“A river runs through it” is a phrase that piques the interest of boaters who like to explore new places, yet since Washington, DC, is in the political news all day, it’s easy to lose sight of the many recreational opportunities in the city along the Potomac River. There are more ways than ever to get outside and enjoy DC’s waterfront by boat, bike, or foot.
Captain John Smith discovered the Potomac in 1608 and dubbed it the Patawomeke after an Algonquian Indian family place name for the area that is now Washington. The river runs 405 miles from Fairfax Stone Historical State Monument State Park in West Virginia to its 11-mile-wide mouth between Point Lookout in Maryland and Smith Point in Virginia.
For boaters who don’t live in the DC area, traveling the 116 miles from the river’s mouth to Washington is an investment, yet well worth it for the scenery along the way and the destination. Once you arrive at the nation’s capital, here are seven suggestions for discovering the waterfront:
Washington, DC Waterfront
Dock the boat.
If you haven’t heard the buzz about the District Wharf, the newly developed waterfront section in southwest Washington, you may be new to the area. The Wharf Marina, a 306-slip facility for boats up to 300 feet long, welcomes transient boaters for the day, the night, or longer.
Not only do transient boaters have access to the Wharf’s wide variety of restaurants (from $4 falafel to a $60 steak dinner), shopping, live music venues, and the Municipal Fish Market, but they also have access to laundry, pumpouts, ATMs, a grocery store (five-minute walk), and the metro.
Take a water taxi.
You may catch a water taxi at (and travel to) the Wharf’s Transient Pier, Georgetown, Alexandria, VA, or National Harbor. If you don’t have time for a longer exploration by water, the water taxi is a great way to get where you need to go and see the sights on the river, too. You may purchase one-way and round-trip tickets, as well as daylong, weeklong, or monthly passes. Reserve tickets online: potomacriverboatco.com/water-taxi.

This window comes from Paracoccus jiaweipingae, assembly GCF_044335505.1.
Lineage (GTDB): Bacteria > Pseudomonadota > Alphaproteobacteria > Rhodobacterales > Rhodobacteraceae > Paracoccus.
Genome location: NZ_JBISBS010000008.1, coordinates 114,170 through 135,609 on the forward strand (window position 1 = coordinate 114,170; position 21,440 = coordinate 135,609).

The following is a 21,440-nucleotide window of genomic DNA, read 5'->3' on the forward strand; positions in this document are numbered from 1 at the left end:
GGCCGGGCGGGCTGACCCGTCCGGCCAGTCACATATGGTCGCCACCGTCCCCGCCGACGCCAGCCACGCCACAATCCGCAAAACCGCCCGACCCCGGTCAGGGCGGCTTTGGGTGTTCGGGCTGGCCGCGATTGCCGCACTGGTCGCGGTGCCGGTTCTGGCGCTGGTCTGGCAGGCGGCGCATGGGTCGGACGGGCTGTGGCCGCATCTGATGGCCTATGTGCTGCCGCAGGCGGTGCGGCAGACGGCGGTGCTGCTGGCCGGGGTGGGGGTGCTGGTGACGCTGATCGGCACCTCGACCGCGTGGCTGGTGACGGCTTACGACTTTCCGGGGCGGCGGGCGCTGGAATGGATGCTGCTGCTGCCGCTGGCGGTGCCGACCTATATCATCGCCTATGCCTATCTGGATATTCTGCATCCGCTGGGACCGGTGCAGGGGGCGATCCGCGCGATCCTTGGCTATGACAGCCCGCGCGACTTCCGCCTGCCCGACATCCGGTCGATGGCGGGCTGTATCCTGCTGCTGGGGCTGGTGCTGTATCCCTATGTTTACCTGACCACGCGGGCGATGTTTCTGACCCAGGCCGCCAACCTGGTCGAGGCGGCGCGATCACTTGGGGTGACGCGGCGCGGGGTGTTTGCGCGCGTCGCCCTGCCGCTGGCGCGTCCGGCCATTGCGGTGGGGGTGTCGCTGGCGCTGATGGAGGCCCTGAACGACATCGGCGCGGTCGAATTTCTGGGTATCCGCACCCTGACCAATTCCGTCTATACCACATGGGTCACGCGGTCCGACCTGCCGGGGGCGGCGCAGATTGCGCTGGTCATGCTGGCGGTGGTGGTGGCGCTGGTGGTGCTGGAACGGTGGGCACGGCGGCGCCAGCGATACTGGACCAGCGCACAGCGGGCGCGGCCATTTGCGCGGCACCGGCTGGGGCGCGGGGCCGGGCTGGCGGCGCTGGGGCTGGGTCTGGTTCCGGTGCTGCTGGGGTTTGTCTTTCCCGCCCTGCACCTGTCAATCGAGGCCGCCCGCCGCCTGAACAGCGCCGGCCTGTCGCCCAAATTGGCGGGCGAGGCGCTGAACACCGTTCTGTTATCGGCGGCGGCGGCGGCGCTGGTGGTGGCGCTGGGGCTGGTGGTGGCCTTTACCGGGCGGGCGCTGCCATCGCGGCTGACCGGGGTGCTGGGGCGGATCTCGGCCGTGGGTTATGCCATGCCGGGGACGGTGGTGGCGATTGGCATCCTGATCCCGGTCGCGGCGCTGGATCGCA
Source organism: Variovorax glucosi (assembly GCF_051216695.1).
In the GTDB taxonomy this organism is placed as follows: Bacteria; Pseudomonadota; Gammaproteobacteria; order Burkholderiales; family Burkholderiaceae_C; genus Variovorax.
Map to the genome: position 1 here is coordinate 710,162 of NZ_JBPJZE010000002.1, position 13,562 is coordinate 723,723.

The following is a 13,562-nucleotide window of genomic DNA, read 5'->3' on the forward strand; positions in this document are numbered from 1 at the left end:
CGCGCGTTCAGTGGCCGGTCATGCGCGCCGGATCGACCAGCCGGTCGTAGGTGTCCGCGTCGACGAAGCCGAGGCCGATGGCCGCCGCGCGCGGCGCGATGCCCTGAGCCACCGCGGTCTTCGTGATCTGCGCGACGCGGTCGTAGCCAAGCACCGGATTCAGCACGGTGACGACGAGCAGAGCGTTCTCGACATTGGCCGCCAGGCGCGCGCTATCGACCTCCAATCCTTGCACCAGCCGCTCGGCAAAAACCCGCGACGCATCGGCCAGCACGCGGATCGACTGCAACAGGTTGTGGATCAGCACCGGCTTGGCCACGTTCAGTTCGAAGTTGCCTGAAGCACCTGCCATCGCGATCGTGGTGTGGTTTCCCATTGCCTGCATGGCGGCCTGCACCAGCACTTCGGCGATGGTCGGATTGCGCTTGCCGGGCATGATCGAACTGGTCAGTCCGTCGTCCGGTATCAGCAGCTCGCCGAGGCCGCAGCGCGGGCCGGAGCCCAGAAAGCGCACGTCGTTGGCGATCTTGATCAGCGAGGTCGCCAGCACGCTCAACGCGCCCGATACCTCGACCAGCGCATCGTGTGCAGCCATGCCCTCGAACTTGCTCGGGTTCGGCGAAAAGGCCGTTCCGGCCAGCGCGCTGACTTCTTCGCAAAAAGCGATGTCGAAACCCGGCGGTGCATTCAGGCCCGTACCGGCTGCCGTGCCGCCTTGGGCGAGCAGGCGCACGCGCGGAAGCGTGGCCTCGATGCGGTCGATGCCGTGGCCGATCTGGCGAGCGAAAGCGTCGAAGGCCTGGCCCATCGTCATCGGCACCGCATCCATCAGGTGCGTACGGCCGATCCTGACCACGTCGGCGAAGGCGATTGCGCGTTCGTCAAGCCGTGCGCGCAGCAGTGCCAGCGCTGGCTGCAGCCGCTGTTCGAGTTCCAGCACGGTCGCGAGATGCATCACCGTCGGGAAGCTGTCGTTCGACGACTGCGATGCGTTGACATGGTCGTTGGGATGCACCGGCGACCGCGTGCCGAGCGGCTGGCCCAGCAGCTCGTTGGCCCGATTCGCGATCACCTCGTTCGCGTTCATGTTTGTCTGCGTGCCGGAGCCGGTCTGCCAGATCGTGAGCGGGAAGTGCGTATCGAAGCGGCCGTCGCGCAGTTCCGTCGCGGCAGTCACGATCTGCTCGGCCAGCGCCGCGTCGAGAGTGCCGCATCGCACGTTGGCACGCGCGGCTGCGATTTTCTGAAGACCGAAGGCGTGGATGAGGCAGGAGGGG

Pedal or paddle the city.
Boating in DC rents kayaks, paddleboard, canoes, pedal boats, swan boats, rowing sculls, sailboats, and more from seven different boathouses: Ballpark, Fletcher’s, Key Bridge, National Harbor, Thompson Boat Center, Tidal Basin, and the Wharf. You may sign up for guided daytime and sunset monument tours, full moon tours, and of course, cherry blossom tours in spring. You may take a nature tour from Fletcher’s Cove, located upriver of Georgetown before you get to the Chain Bridge. In that part of the river, it’s worth kayaking to a popular rock formation called the Three Sisters islets near the Key Bridge and also next to the deepest part of the river at 80 feet.
Cycle the city.
There’s no need to bring your own bike to DC. Capital Bikeshare offers 4500 bikes at more than 500 locations in the DC area, including two near the Wharf. Renting bikes costs $2 per hour or $8 a day for a 24-hour pass. Other options include a three-day pass, a 30-day one, or an annual membership for $85. All you do is join, find your bike station, unlock a bike, ride, and return it later.
If you’ve never cycled in Washington, DC, you are missing out. The city boasts abundant rail trails from the 184-mile-long Chesapeake and Ohio Towpath to the 18-mile paved Mount Vernon Trail, both with great vistas of the river (find more at bikewashington.org).
Take a cruise on the Potomac.
Seeing the monuments from the water is a must-do part of the DC experience. Hornblower cruises offers dinner, sightseeing, and holiday cruises departing from the Wharf or other locations, including Alexandria.
Rent a boat.
Two boat clubs run out of the Wharf: Carefree Boat Club (membership club for boats from 18 to 27 feet long) and Barton and Grey Mariner’s Club (membership club for crewed Hinckley Yachts). Because these clubs require membership, they’re ideal for those who live regionally or have reason to visit DC often. Short-term visitors would be better served with water taxis, tour boats, or kayak rentals.
Walk it off.
If you're travel weary from a long boat cruise or car ride into the nation’s capital, DC is a great place to stretch your legs and see the sights in the open air. A walk along the waterfront, whether in the newly revamped southwest part of the city, at Washington Harbor in Georgetown, or at the Tidal Basin, offers pretty views and fascinating history. Among the monuments that are reachable by foot and open 24 hours per day, 365 days per year are the Lincoln, Jefferson, National World War II, Martin Luther King, Jr., FDR, and Vietnam Veterans Memorials.